The Food and Drug Administration in the USA is calling on parents to ensure that the next time your child has ear pain requiring a prescription drug, make sure the product has been approved by FDA or regulatory body and has been declared as safe and effective.
The FDA has begun notifying companies to stop marketing 16 unapproved prescription drugs labeled to relieve ear pain and swelling. These ear drops contain active ingredients such as benzocaine and hydrocortisone but have not been evaluated by FDA for safety, effectiveness and quality.

For years, health care providers have prescribed—and pharmacies have sold—these drug products whose labels did not disclose that they weren’t approved by FDA.
“If we don’t know whether these drugs have any benefits, we should not accept any possible risk of side effects,” says FDA’s Charles E. Lee, M.D.
Using a product that has not been shown to be effective, especially when we have evidence of some safety concerns, is risky to the public health. FDA has received a few reports that these products had caused local allergic reactions of the ear, eye, face, neck and mouth. They can also cause itching, stinging, burning and irritation of the ear.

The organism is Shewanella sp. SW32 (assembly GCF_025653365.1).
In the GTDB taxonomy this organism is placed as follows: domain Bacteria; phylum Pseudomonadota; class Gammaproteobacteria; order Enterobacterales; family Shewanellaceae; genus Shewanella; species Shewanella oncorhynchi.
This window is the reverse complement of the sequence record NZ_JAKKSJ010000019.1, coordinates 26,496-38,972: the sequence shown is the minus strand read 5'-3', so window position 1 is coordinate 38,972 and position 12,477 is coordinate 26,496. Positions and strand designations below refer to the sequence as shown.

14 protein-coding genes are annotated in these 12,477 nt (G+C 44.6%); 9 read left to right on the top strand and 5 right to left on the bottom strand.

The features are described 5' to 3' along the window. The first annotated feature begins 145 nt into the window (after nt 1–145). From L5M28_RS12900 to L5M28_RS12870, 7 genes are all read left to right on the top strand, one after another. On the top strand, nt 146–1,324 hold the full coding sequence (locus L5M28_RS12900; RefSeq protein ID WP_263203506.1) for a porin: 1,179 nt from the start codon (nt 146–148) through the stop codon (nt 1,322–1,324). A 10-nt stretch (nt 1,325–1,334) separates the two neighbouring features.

Unapproved prescription ear drug products containing these ingredients are covered by FDA’s action:

• benzocaine
• benzocaine and antipyrine
• benzocaine, antipyrine and zinc acetate
• benzocaine, chloroxylenol and hydrocortisone
• chloroxylenol and pramoxine
• chloroxylenol, pramoxine and hydrocortisone

The quality of these drugs is uncertain. When FDA approves a drug, we review the manufacturing processes to ensure that the drugs are of consistent quality and purity, Lee says. That’s not the case with these unapproved ear drops.